Sterman, J.D. (2000). Business Dynamics. System Thinking and modelling for a complex world. Irwin/Mc Graw-Hill, Boston.

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About the authors

Piotr Magnuszewski

Co-founder and managing director of the Centre for Systems Solutions (Poland). For many years he has been working as a systems modeller, professional trainer, facilitator and researcher. He is particularly involved in linking theory and practice, science and policy, knowledge and action through diverse systems and knowledge management tools. He has been applying and teaching systems tools with diverse groups of scientists, NGOs, businesses and administration in many countries. He designed and applied many simulation and role-playing games addressing the issues of complexity and sustainability. He has been also applying them with diverse groups of scientists, businesses, NGOs and administration in many countries. He has been specializing in experimental games used for research on linking cultural values and emergence of institutions, interactions between cultural theory and common pool resource management and effectiveness of payments for ecosystem services in the context of natural resource management. Piotr is also working as a research scholar in the International Institute for Applied Systems Analysis (Austria) engaged in many international projects on adaptive management of complex socio-ecological systems. In this context, he developed and applied, in a participatory way, a range of system dynamics qualitative and quantitative models. He is an author of many research and educational publications.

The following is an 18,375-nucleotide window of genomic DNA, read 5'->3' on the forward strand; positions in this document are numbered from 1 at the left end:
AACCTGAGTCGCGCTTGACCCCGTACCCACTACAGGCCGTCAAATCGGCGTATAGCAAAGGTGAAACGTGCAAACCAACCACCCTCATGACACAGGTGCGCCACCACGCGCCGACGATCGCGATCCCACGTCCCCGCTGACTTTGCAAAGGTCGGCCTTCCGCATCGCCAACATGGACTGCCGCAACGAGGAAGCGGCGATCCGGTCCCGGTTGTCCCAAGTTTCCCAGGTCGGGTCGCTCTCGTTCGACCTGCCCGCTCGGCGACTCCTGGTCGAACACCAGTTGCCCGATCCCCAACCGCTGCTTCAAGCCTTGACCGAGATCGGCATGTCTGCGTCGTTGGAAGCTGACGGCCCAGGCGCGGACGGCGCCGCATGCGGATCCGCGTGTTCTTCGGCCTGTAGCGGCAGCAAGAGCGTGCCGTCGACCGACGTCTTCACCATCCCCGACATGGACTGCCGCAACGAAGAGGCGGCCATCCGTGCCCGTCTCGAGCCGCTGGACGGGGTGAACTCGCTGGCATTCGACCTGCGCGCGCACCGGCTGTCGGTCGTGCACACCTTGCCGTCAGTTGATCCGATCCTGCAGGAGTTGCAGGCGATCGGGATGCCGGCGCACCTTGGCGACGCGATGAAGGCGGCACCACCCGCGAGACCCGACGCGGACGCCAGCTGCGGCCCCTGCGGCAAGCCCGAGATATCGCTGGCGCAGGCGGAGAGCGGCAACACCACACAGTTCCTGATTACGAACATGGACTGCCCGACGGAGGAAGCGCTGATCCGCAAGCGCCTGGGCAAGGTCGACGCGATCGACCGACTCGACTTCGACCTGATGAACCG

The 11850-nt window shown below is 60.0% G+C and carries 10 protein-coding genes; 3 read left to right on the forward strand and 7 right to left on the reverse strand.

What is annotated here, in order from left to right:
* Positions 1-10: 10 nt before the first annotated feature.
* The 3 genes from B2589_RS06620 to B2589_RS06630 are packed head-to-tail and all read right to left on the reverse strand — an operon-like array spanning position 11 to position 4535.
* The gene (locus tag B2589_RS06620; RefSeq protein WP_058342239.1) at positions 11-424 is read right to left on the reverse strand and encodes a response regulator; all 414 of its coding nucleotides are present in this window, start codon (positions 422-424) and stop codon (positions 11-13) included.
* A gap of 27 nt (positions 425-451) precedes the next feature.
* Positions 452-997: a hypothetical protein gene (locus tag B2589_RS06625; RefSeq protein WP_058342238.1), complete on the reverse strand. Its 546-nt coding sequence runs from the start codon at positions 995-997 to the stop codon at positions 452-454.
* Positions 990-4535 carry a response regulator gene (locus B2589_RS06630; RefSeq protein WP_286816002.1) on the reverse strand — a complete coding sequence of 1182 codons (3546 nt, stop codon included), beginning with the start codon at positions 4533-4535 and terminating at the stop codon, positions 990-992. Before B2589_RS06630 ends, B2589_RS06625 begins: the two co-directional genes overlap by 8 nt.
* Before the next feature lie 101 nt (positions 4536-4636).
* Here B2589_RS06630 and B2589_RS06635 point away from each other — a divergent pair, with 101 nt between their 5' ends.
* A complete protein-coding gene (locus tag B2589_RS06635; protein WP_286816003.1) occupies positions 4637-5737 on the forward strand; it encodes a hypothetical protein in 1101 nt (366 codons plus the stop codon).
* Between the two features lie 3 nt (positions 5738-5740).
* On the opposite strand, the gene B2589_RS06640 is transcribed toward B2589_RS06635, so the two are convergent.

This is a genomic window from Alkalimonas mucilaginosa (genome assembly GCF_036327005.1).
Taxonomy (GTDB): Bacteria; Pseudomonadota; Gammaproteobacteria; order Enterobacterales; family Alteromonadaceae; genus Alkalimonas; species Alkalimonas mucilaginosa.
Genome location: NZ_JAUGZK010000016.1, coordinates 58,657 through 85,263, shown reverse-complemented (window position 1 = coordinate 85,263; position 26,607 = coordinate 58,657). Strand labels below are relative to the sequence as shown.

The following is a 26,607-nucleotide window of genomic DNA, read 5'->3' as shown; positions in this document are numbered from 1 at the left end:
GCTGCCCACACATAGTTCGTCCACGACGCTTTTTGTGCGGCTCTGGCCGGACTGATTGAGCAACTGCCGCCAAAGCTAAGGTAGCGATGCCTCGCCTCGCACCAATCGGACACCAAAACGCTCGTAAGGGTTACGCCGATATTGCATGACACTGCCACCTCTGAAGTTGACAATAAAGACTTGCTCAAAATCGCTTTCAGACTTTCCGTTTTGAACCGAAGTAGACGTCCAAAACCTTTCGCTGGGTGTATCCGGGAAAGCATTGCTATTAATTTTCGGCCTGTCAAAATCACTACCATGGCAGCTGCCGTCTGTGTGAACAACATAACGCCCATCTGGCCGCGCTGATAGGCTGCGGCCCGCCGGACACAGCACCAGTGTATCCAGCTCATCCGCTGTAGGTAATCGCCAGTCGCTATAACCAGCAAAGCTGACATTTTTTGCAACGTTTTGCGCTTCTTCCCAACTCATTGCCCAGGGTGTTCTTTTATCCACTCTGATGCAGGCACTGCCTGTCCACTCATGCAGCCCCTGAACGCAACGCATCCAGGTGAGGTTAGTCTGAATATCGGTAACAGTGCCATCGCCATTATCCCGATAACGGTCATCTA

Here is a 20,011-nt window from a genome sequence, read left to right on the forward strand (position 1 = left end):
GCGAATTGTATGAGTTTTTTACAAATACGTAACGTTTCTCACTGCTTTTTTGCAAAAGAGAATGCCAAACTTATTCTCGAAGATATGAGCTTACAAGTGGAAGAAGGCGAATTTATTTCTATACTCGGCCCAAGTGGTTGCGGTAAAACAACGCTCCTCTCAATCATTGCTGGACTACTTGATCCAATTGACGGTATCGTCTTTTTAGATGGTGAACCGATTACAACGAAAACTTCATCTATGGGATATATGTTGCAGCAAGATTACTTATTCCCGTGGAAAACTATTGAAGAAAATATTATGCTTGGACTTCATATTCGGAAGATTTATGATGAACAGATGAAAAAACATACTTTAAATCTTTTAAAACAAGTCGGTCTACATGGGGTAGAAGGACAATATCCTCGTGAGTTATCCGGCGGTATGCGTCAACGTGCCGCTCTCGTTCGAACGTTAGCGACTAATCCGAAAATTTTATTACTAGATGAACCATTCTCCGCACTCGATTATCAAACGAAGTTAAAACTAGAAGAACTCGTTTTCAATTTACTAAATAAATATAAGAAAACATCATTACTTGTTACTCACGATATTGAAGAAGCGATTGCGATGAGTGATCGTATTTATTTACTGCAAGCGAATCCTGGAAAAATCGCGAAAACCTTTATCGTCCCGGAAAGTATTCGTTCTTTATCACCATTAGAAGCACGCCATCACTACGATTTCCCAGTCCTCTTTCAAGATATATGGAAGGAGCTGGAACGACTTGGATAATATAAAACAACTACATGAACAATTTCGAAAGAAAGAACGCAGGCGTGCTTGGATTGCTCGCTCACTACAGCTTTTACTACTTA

Lukasz Jarzabek

MA in Information Science from the University of Wroclaw. He has wide knowledge in new media practices, also in the educational context. In CRS he is a game development specialist. He is also responsible for promotion and marketing in Polish and international projects. He was a co-designer and an administrator of social networking and knowledge brokering website created for sustainability professionals and academics. Since 2012 he has been running online webinars with sustainable business simulation game "Green&Great" for businesses and other organizations from all over the world. He also participated in design of experimental game exploring the management of common goods from the Cultural Theory perspective for IIASA. He participates in policy exercise and workshops design for EDUCEN (European Disasters in Urban Centres: a Culture Expert Network) H2020 project.